Does Ford Have a Better Idea?

Does Ford Have a Better Idea?

Alan Mulally is getting excited.

The president and CEO of the Ford Motor Co. is talking up the Ford Fusion, a retooled, restyled, fuel-efficient midsize car that's being introduced this spring.

"41 miles per the gallon!" exclaims Mulally. "I might add—eight miles per gallon better than the Toyota Camry! What do you think of that?"

Mulally's not the effusive type. He's an engineer, who after nearly 40 years at Boeing, became CEO of Ford in 2006. He's interested in the details of composite materials, aerodynamics, energy efficiency, power trains and all that, but not in a way that would stir anyone's passion.

But the Fusion has him all charged up, and that's because it represents the future of Ford, Mulally said during an appearance at the Wall Street Journal's Eco:Nomics conference. He was introduced as "the one American auto industry CEO who is not taking bailout money," a remark that drew cheers from the crowd. Politely, no one brought up the fact that Ford posted a $5.9 billion loss in the fourth quarter of 2008, that it is revamping its balance sheet and that you can buy a share of its stock for less than the cost of a Big Mac. In today's economy, he's still an industry leader.

Understandably, Mulally—who, in fairness, didn't create the mess he is now trying to clean up—preferred to focus on the future. He  said Ford now believes that, even with low gas prices, we are moving towards a world of rising oil prices, more fuel efficient cars (including dramatically more efficient internal combustion engines), smaller cars in the U.S. and elsewhere, and a shift to electric vehicles in the next decade or two.

"This is a tremendous transformation for Ford," Mulally said.

Without giving a timeline, Mulally said he expects that Ford's vehicle mix will do a U-turn in coming years. Small and medium-sized cars will generate two-thirds of the company's revenues. Today, they contribute about one-third, with big cars, SUVS and trucks dominating the lineup. Economics will drive the shift.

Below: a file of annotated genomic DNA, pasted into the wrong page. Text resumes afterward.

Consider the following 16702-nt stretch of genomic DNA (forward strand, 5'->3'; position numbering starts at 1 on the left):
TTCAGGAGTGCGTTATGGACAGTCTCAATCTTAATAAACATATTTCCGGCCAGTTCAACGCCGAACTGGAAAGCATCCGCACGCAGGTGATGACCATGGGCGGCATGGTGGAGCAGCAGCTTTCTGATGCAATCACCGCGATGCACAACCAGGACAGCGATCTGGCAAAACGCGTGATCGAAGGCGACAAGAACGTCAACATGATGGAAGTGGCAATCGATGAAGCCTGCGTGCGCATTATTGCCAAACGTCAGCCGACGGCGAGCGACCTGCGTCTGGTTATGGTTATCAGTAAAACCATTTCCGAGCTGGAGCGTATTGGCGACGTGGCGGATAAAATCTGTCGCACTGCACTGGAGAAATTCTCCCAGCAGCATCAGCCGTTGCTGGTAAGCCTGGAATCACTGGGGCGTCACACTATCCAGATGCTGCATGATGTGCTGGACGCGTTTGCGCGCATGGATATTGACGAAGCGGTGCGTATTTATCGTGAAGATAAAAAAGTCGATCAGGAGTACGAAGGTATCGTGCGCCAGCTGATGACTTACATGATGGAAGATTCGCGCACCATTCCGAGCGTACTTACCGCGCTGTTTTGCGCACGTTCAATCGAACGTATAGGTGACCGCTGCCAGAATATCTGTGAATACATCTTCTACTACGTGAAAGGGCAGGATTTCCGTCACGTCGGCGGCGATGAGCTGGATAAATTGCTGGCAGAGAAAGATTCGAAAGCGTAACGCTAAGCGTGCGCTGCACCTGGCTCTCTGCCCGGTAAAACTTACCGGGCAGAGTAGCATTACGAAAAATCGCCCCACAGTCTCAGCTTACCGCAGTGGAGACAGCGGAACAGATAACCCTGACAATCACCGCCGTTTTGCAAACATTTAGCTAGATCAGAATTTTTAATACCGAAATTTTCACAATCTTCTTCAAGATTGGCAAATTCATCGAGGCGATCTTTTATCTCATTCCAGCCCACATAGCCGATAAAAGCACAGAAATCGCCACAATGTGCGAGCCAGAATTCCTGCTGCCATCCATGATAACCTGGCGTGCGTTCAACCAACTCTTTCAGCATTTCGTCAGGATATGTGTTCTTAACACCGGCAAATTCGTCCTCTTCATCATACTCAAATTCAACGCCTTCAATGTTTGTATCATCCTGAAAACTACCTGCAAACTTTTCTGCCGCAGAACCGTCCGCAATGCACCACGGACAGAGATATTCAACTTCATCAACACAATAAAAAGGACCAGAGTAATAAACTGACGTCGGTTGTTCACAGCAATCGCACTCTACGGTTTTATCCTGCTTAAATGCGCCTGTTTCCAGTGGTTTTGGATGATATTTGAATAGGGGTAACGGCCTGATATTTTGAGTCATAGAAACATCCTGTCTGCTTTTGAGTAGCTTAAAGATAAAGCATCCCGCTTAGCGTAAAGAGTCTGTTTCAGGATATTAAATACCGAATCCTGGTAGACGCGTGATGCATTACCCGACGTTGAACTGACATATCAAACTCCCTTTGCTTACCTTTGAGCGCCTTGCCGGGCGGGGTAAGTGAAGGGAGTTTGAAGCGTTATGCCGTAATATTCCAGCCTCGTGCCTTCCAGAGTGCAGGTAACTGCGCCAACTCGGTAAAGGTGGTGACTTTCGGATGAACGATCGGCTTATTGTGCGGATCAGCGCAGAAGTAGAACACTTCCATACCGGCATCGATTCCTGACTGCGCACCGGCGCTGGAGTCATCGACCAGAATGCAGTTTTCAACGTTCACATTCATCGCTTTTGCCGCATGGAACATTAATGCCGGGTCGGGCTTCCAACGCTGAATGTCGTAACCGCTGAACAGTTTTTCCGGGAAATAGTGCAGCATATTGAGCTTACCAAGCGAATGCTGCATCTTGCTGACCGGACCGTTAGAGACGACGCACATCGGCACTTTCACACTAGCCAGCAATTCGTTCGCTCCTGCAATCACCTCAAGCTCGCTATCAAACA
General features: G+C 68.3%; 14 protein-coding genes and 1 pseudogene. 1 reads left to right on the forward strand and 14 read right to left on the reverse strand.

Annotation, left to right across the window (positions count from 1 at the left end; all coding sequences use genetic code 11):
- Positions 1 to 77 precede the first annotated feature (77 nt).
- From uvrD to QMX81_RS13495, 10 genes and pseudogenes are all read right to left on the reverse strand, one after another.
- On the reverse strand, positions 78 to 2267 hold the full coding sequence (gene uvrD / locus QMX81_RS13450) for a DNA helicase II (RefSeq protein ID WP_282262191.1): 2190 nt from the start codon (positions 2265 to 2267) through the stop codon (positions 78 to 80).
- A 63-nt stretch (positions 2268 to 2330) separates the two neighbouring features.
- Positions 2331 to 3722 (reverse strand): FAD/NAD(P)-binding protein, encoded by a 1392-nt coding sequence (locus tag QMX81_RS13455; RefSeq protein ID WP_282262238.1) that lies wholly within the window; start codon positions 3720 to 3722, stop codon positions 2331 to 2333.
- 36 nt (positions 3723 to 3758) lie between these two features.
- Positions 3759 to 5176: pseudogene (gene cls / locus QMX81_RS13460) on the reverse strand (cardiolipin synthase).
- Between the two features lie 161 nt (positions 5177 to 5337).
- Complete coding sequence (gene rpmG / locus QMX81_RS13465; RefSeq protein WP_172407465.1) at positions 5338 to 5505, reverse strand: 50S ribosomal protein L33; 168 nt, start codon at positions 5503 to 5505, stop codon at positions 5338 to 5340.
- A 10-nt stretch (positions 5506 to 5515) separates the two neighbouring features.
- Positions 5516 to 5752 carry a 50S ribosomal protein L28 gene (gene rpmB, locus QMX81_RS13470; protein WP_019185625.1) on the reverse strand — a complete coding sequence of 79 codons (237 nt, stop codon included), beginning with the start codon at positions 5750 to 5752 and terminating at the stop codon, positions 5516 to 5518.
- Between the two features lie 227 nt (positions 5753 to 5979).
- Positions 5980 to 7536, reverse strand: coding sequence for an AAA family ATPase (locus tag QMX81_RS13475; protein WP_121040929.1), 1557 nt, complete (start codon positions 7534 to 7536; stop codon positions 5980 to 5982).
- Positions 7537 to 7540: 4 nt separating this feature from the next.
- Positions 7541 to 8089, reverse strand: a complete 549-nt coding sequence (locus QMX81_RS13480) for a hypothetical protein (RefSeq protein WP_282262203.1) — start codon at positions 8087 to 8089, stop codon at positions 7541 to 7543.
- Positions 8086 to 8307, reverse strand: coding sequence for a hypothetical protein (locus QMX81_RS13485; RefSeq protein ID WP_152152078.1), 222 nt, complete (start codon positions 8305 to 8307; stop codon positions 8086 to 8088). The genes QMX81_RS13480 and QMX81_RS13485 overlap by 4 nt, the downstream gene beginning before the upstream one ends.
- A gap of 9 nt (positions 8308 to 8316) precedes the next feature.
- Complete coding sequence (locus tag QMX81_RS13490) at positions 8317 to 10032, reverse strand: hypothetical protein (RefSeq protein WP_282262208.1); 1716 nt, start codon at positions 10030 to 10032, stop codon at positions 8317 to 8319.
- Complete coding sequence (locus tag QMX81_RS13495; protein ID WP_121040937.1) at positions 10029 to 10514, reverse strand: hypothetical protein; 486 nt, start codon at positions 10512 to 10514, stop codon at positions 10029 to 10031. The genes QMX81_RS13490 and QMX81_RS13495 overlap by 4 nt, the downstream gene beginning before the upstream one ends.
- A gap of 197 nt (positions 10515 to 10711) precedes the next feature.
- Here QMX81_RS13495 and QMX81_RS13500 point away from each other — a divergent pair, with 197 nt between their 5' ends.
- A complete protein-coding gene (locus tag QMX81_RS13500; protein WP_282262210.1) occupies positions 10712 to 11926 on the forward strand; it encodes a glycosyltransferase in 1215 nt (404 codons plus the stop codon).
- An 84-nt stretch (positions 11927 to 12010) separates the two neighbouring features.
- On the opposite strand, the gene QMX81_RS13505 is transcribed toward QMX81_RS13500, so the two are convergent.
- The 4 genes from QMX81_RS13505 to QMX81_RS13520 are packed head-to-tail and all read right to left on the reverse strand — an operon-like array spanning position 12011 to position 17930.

"Over time, we're going to be seeing ever increasing prices for energy," says Mulally.

Among other things, Mulally said that Ford will introduce an all-electric van in 2010 and an all-electric sedan in 2011. "You're going to see a major portion of our portfolio become electric vehicles," he said.

He acknowledged that Ford has "lost a generation" of car buyers but said the company can win them back with higher quality, fuel-efficient, safer cars. The Fusion is a step in that direction—the hybrid version gets 41 mpg city and 36 highway and sells for about $28,000, the gasoline version gets 34 mpg highway (best in class) and 23 mpg in the city and sells for about $20.000 and the car is winning excellent reviews. USA Today's James Healey wrote: "The 2010 Ford Fusion hybrid is the best gasoline-electric hybrid yet." My bet: There's an appetite among American car buyers for a well-made, U.S.-branded hybrid car. (The Fusion is assembled across the border in Mexico).

Still, Mulally acknowledged: "The hybrids are very tough economically." Its takes years of driving lots of miles, even with high gas prices, to recoup the cost created by adding an electric motor to the existing gas engineer. An all-electric car makes  more sense, especially as battery technology improves and battery prices come down—no easy feat. Some people, including Mulally, worry that China, Korea and Japan are so far ahead of the U.S. when it comes to batteries that our dependence on Mideast oil could give way to a dependence on Asian battery manufacturers.

A final thought from Mulally: He put a positive spin on the congressional hearings that brought the auto industry CEOs to Washington, even those who flew private jets to get there.

"Who would have thought that going and testifying for 13 hours would be a positive?" he said. "We went there for the good of the industry. We did not need taxpayer money. We went through it because our competitors needed the money." If GM and Chrysler go bankrupt, he said, auto industry suppliers could follow and that would endanger Ford.

So what was the upside? "Out that came, Ford was different. The whole world now knows that Ford is different. They've got great cars. They're best in class. Maybe they're worth another look. I'm going to give you a lot of reasons to consider Ford."